It’s something I don’t have a very good answer for, and that’s for a few reasons. First, I haven’t tried every camp shower out there, so I can’t really give a definitive answer in that regard. And second, the best one for you really depends on what you value most in your shower. And third, I myself haven’t made up my mind as to which I prefer. That said, here are some brief thoughts on different kinds of camp showers.
Do you want simplicity? Then a spray bottle and bag of wet wipes is a great solution. This is what I used on most of my early trips. It won’t get you as clean as a traditional shower, but it’s more compact and less of a hassle, in my opinion, than the other options below. It doesn’t get much simpler than this.
Do you want more of a traditional shower experience but don’t want it to take up too much space when it’s not being used? A solar camp shower (the kind that is essentially a bag that you fill with water and then leave out in the sun; this is the one I have) may be right for you. I used one of these showers on a couple of my early trips but never really liked it for two reasons:
1. I was never at a campsite long enough or during the hotter/sunnier parts of the day, so the water was never as hot as I would like.
2. I often camp in the desert or some other area that doesn’t have trees nearby. With no trees to hang the shower from, I had to resort to plopping the shower down on the roof of my car, but my car isn’t very tall. This meant that I’d have to hunch over to get the water flowing. Not ideal.
I’m currently giving the solar camp shower a second chance. I’ve gone a long way toward solving the first problem by doing this. And I’ve also solved the second problem, which will be covered in a video in the next week or two. The downside of this kind of shower is that, depending on environmental circumstances (cloud cover, temperature, elevation, etc.), the water still may not be as hot as you’d like.
A sprayer-style shower (like this) is great if you have a bit more room and don’t want to have to mess with finding a place to hang up the camping-style shower. I made a shower similar to the one in that video and liked it whenever I was using it, but found that it took up more space than I wanted when I wasn’t using it. Because my SUV (a RAV4) is so small and space is at a premium, I gave it up in favor of the more compact solar camp shower.
If you want ultimate comfort (i.e., a pressurized, heated shower) and are willing to give up some space for it, the Zodi heated camp showers are supposed to be great. Ted from this article has the Extreme SC and speaks highly of it.
(Note: This article contains Amazon affiliate links.)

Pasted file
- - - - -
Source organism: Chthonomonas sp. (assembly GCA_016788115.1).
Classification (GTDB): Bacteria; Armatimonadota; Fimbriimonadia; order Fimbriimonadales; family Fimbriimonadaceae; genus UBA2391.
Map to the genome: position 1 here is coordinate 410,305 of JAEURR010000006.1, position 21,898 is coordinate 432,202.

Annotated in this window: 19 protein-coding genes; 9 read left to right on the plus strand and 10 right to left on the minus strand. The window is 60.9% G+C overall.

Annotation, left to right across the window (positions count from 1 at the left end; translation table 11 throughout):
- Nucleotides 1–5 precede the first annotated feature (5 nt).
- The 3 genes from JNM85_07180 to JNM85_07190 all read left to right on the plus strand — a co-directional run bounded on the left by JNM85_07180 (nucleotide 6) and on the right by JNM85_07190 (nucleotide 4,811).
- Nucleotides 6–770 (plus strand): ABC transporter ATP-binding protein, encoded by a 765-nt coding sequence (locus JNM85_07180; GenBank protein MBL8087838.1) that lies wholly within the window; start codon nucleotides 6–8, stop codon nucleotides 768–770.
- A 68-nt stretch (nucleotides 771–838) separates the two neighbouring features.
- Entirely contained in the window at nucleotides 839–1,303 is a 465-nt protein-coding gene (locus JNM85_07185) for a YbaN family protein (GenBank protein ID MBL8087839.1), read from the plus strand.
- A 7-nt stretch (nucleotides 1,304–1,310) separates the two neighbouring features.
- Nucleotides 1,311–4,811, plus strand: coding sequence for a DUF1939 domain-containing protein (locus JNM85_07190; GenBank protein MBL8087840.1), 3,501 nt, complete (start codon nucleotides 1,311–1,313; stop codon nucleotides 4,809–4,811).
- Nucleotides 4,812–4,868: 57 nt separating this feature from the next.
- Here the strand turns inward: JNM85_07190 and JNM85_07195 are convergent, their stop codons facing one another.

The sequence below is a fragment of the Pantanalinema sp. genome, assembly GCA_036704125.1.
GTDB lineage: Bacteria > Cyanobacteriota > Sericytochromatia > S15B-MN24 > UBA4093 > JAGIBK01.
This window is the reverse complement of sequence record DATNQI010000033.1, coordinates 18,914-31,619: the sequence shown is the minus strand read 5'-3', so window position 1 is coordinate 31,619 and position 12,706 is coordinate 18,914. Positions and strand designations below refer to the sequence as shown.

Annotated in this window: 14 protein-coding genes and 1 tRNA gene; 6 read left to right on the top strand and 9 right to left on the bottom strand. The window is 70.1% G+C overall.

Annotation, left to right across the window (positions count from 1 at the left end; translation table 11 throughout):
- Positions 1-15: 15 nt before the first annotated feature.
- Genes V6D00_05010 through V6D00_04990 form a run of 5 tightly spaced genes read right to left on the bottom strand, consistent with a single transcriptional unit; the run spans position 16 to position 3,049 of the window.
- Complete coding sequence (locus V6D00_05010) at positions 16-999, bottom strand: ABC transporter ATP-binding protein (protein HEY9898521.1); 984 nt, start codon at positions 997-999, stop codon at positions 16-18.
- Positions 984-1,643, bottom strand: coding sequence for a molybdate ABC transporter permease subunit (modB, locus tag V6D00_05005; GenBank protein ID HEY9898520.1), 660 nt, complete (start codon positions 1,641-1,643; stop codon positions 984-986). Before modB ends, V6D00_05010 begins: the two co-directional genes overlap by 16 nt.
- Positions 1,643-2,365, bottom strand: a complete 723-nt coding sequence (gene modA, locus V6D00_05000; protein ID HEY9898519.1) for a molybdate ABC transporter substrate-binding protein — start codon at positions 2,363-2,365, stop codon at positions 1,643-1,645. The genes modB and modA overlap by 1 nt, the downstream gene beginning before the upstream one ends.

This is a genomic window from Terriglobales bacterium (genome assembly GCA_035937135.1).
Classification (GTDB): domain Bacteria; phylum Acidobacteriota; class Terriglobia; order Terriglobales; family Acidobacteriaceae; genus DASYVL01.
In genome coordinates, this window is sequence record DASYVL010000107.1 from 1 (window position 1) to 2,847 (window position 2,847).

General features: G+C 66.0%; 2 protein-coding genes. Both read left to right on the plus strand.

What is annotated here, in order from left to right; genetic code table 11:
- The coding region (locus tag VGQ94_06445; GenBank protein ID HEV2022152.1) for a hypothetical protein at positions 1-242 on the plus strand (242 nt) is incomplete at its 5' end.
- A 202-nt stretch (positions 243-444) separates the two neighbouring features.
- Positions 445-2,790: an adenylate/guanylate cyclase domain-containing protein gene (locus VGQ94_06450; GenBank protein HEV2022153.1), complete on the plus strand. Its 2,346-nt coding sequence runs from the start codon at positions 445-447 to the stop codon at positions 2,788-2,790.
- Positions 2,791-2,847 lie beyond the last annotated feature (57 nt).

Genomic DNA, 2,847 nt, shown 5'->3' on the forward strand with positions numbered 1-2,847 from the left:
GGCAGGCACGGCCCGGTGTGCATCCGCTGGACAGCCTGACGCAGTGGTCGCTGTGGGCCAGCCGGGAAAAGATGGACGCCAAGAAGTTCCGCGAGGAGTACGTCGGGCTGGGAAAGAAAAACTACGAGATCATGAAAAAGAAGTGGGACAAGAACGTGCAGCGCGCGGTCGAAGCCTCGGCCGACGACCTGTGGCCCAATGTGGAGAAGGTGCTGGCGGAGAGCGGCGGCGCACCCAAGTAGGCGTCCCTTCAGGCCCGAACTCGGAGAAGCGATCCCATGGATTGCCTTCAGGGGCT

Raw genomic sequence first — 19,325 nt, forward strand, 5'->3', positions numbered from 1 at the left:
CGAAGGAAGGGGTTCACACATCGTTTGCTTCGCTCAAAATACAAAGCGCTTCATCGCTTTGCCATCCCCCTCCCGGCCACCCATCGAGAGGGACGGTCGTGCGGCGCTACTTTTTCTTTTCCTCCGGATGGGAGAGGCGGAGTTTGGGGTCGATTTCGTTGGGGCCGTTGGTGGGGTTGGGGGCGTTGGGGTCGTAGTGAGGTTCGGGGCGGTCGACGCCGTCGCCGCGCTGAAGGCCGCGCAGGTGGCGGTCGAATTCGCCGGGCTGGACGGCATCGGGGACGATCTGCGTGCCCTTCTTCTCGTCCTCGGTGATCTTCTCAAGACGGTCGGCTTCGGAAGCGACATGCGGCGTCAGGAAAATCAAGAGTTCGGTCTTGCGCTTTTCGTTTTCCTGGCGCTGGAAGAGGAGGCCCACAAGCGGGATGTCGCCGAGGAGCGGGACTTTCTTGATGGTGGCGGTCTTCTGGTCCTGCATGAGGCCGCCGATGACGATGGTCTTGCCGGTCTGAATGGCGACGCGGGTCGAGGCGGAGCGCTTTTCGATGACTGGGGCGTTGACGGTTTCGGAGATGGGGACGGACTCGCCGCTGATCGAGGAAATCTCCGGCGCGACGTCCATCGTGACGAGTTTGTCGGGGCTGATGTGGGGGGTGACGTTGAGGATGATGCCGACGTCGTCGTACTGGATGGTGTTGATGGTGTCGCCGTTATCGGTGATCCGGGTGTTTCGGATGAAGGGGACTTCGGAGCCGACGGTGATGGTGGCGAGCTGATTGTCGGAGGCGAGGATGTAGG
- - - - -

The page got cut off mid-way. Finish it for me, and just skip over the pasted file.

In this video I take the little solar camp shower I have and figure out a way to strap it to the top of my car so that it can heat up while I drive. (Click here if you can’t see the video below.)
In this video I head into southeastern Idaho for a quick overnight camping trip and see a handful of interesting sights along the way. (Click here if you can’t see the video below.)
And here’s a map of the trip that includes everything I saw and did in the video:
These are the places I go to in the video as shown on the map above. Links to relevant information elsewhere online are included where appropriate.
- Bear River Massacre Site (Lower) – Learn more about the Bear River Massacre on its Wikipedia page.
- Bear River Massacre Site (Upper)
- Pretty campsite I didn’t use
- My campsite in Caribou National Forest
- Standing Rock in Weston Canyon – More info here.
- Weston Reservoir
- Oldest Department Store in Idaho – More info here.
- Samaria Cemetery – Home of the “One Man, Two Headstones,” which you can find more info about here.
- Davis-Jenkins Cabin – More info here.
- Washakie “Ghost Town” – More info here.
There were also several things I saw and did on this trip that did not make it into the video. This is for two reasons: 1) The video would have been about 45 minutes long, but more importantly, 2) I felt that the video footage I had of these places wasn’t very interesting. But for reference, here they are:
- Casper’s Ice Cream Factory Store (Richmond, UT) – This company makes the supposedly famous “FatBoy” ice cream sandwiches, and the store has factory seconds and other cheap ice cream. I got an ice cream sandwich for $0.84, including tax. More info about the company on its Wikipedia page.
- Franklin, ID Historic District (Franklin, ID) – Franklin is the oldest town in Idaho and has a nice little historic district.
- Oneida Stake Academy (Preston, ID) – A neat old Romanesque building that used to be a Mormon school. Get an overview of it here on Wikipedia. If you want even more info, here’s a website dedicated to it.
- Napoleon Dynamite House (Preston, ID) – Napoleon Dynamite (Amazon affiliate link) is a weird cult classic comedy movie. Much of it was filmed in and around Preston, so I drove out to where Napoleon’s house is.